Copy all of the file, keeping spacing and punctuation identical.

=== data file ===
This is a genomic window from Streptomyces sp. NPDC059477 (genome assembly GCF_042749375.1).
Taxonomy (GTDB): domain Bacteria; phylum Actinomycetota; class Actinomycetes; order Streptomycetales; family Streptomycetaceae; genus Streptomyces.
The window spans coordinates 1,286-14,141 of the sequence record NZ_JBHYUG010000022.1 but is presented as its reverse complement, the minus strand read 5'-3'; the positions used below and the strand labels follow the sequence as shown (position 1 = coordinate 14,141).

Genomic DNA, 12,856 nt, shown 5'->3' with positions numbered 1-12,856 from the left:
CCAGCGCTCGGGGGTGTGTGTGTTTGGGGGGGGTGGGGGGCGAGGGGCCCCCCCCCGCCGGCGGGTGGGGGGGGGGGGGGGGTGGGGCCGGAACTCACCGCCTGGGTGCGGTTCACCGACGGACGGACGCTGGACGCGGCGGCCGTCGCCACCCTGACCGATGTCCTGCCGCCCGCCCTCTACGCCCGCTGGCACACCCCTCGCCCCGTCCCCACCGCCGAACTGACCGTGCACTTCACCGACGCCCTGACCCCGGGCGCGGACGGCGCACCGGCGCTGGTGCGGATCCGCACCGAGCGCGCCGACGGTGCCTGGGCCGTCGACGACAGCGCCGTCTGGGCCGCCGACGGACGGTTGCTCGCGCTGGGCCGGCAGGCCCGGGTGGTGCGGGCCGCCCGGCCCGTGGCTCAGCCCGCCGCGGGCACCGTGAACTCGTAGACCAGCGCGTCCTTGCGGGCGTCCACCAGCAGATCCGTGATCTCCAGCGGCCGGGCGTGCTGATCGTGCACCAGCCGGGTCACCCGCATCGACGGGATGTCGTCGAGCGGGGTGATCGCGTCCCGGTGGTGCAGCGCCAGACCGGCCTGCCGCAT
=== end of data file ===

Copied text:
This is a genomic window from Streptomyces sp. NPDC059477 (genome assembly GCF_042749375.1).
Taxonomy (GTDB): domain Bacteria; phylum Actinomycetota; class Actinomycetes; order Streptomycetales; family Streptomycetaceae; genus Streptomyces.
The window spans coordinates 1,286-14,141 of the sequence record NZ_JBHYUG010000022.1 but is presented as its reverse complement, the minus strand read 5'-3'; the positions used below and the strand labels follow the sequence as shown (position 1 = coordinate 14,141).

Genomic DNA, 12,856 nt, shown 5'->3' with positions numbered 1-12,856 from the left:
CCAGCGCTCGGGGGTGTGTGTGTTTGGGGGGGGTGGGGGGCGAGGGGCCCCCCCCCGCCGGCGGGTGGGGGGGGGGGGGGGGTGGGGCCGGAACTCACCGCCTGGGTGCGGTTCACCGACGGACGGACGCTGGACGCGGCGGCCGTCGCCACCCTGACCGATGTCCTGCCGCCCGCCCTCTACGCCCGCTGGCACACCCCTCGCCCCGTCCCCACCGCCGAACTGACCGTGCACTTCACCGACGCCCTGACCCCGGGCGCGGACGGCGCACCGGCGCTGGTGCGGATCCGCACCGAGCGCGCCGACGGTGCCTGGGCCGTCGACGACAGCGCCGTCTGGGCCGCCGACGGACGGTTGCTCGCGCTGGGCCGGCAGGCCCGGGTGGTGCGGGCCGCCCGGCCCGTGGCTCAGCCCGCCGCGGGCACCGTGAACTCGTAGACCAGCGCGTCCTTGCGGGCGTCCACCAGCAGATCCGTGATCTCCAGCGGCCGGGCGTGCTGATCGTGCACCAGCCGGGTCACCCGCATCGACGGGATGTCGTCGAGCGGGGTGATCGCGTCCCGGTGGTGCAGCGCCAGACCGGCCTGCCGCAT